The Bible says, “When the people saw how long it was taking Moses to come…down the mountain, they gathered around Aaron. ‘Come on,’ they said, ‘make us…gods who can lead us” (Exodus 32:1 NLT). Why did Israel make a golden calf? Because they wanted a god you can see. It’s harder to relate to an invisible God, and Moses, His representative, stayed on Mount Sinai so long they felt helpless and abandoned. So they did what we do when we’re scared – resort to the comfort of the familiar. Mark D. Roberts writes: “How often do we find ourselves in a situation like the Israelites? We hear God’s call to somethin g new, and boldly step out in faith. But when we don’t sense His presence and our prayers seem to bounce off the ceiling, we feel abandoned, scared, and helpless. We grasp for the familiar.” The Bible says, “The Lord is good…He cares for those who trust in him.” Nancy Ortberg says: “The difficult parts of change are most often where God lives…All the things I glibly say, in change I have to live out…Most of us go kicking and screaming instead of moving into it with an assuredness that not only is God on the other side, but new facets of Him that we haven’t heretofore understood are also there. Whether it’s the death of a loved one, a job loss, a move across the country, becoming an empty nester – if we allow ourselves to push through the difficult parts we’ll discover God is there…and He’s entirely, wonderfully, amazingly, good.” When God closes one door, He opens another – but you must be willing to walk through it.

Soul food: Ezek 37:1-40:9; Mat 18:1-9; Ps 73:17-28; Prov 15:22-24

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Ephesians 4:32 NKJV

Forgive – and set yourself free

Ephesians 4:32 NKJV

Years after her harrowing experience in a Nazi concentration camp, Corrie ten Boom was speaking in a church when she found herself standing face-to-face with a man who had been one of the cruellest guards she had ever met in the camps. This man had humiliated and degraded both her and her sister, jeering at them and visually “raping” them as they stood in the delousing shower. Now he stood before her with an outstretched hand, asking, “Will you forgive me?” Corrie said, “I stood there with coldness clutching at my heart, but I knew that the will can function regardless of the temperature of the heart. I prayed, ‘Jesus, help me!’ Woodenly, mechanically, I thrust my hand into the one stretched out to me, and when I did I experienced an incredible thing. The current started in my shoulder, raced down into my arm, and sprang into our clutched hands. Then this warm reconciliation seemed to flood my whole being, bringing tears to my eyes. ‘I forgive you, brother,’ I cried with my whole heart. For a long moment we grasped each other’s hands, the former guard and the former prisoner. I have never known the love of God as intensely as I did in that moment.” The Bible says, “Be ye kind to one another, tender-hearted, forgiving one another, even as God for Christ’s sake hath forgiven you.” Who are you struggling to forgive today? Rise above your feelings and do it! When you do, you will set yourself free and be able to walk in the peace and joy of the Lord.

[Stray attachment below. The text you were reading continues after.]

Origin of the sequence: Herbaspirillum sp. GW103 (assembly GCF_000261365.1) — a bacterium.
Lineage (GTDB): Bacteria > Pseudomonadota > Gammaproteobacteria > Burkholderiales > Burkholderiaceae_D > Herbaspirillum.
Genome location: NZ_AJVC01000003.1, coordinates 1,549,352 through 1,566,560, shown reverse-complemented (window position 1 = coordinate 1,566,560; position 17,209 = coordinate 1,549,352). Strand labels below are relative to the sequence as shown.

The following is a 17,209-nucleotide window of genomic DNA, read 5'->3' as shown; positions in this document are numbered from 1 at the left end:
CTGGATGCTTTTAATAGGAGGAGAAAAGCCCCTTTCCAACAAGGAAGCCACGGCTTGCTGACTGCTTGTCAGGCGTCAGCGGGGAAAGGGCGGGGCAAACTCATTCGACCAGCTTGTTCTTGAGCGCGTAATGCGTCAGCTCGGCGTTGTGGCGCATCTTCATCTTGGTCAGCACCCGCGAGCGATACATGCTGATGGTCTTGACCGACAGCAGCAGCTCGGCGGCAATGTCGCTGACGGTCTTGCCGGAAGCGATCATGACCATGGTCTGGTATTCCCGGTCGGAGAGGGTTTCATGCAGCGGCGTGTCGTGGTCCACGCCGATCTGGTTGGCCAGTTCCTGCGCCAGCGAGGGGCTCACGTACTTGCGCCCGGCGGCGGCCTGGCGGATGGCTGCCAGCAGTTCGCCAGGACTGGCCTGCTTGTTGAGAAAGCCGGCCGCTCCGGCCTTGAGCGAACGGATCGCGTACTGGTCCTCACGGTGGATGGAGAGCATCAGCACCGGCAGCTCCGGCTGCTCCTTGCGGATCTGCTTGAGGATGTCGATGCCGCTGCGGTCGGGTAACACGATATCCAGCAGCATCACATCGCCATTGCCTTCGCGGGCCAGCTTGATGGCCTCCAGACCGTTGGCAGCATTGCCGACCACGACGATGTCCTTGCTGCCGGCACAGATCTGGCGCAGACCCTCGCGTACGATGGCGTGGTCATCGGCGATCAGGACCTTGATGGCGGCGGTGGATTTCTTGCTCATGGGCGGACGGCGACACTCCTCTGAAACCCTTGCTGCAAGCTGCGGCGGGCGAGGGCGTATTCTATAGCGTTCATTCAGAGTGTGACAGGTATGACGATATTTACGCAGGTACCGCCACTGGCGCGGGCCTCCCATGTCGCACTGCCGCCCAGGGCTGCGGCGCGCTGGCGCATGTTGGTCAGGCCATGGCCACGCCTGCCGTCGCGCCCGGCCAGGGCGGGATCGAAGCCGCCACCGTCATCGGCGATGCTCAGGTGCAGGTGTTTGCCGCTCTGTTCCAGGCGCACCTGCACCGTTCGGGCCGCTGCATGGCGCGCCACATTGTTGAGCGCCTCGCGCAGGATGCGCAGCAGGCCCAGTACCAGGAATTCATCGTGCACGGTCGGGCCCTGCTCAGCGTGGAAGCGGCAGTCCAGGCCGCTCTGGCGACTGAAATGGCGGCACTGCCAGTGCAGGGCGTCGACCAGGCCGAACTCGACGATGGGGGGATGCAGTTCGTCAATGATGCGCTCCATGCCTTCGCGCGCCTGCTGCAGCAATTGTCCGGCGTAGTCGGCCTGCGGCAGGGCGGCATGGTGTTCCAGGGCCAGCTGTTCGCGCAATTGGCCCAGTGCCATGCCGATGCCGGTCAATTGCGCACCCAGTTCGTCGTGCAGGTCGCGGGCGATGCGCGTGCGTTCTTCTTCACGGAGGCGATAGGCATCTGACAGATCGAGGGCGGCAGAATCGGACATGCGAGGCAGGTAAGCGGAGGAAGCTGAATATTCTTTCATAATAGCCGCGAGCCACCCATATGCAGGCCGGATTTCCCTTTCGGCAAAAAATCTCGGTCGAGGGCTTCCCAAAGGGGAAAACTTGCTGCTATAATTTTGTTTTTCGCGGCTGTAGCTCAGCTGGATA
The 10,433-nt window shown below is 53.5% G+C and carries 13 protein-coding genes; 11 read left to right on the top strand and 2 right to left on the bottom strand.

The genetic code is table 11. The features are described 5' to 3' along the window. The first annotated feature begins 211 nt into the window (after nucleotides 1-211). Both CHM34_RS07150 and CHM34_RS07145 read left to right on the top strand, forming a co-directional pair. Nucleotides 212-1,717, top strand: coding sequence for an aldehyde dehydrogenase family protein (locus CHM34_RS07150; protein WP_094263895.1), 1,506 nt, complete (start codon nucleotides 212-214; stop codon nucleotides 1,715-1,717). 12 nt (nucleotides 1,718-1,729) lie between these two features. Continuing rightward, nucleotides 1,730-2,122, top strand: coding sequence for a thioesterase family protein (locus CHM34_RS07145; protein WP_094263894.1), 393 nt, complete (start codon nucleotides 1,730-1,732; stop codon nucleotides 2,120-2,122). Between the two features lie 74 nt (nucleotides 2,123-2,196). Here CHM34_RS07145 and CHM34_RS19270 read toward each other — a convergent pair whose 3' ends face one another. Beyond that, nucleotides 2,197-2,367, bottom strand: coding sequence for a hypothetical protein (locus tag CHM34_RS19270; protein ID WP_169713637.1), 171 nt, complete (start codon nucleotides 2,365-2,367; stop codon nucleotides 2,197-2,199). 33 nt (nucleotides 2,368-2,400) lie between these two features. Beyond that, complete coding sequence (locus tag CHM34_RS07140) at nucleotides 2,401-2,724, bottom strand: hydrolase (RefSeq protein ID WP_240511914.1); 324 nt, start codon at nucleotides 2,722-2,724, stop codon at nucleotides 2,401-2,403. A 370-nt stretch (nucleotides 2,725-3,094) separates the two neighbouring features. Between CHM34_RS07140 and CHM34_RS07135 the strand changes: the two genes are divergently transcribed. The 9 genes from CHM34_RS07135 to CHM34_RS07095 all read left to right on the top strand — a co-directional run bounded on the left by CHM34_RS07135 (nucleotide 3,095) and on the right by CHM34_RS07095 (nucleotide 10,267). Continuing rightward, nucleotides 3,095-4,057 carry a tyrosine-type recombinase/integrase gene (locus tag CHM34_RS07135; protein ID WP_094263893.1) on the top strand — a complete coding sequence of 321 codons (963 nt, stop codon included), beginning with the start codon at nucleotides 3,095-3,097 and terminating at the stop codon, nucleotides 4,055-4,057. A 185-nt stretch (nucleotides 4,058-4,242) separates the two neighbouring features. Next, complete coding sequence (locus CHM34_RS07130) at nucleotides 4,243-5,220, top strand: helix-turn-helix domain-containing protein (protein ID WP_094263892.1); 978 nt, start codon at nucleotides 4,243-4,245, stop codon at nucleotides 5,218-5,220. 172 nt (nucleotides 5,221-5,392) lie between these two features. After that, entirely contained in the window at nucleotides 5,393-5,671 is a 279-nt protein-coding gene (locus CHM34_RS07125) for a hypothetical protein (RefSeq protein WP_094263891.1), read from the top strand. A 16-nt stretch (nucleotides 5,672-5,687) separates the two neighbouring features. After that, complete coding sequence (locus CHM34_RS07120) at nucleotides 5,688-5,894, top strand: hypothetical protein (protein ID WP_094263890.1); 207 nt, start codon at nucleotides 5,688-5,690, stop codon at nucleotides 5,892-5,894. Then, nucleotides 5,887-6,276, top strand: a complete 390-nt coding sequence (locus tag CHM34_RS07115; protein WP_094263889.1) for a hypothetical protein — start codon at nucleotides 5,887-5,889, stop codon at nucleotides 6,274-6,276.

Soul food: Ezek 34-36; Mat 17:14-27; Ps 73:1-16; Prov 15:18-21

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Luke 24:16 TM

Today God is with you

Luke 24:16 TM

When you face a crisis it’s easy to lose perspective. It happened to two of Christ’s disciples on the Emmaus Road. Discouraged about His death, they were “going over all these things that had happened. In the middle of their…questions, Jesus came up and walked along with them. But they were not able to recognize who he was” (vv. 14-16 TM). When you take your eyes off Jesus, you start to feel helpless about your situation. Dr. Michael Youssef says: “Facing a major crisis, I tend to be the kind of person whose vision becomes blurred. My perceptions are shot. My contemplations are one-sided. I often shut out the very people who can deliver me, just like those two disciples… Their vision was blurred about the person who was walking with them and talking to them. The one whose death they were mourning was alive…but they didn’t realize it because their focus was on the wrong thing.” But everything changed the minute they recognized Jesus. “Within the hour they were on their way back to Jerusalem. There… the two…told…how Jesus had appeared to them as they were walking along…and how they had recognized him as he was breaking the bread” (vv. 33-35 NLT). Note the words “within the hour.” In an instant they went from fear to courage, pain to joy, and despair to hope. Paul wrote, “I pray also that the eyes of your heart may be enlightened” (Ephesians 1:18 NIV). When you stop focusing on the problem and fix your eyes on Jesus, you get 20/20 vision and you’re filled with hope.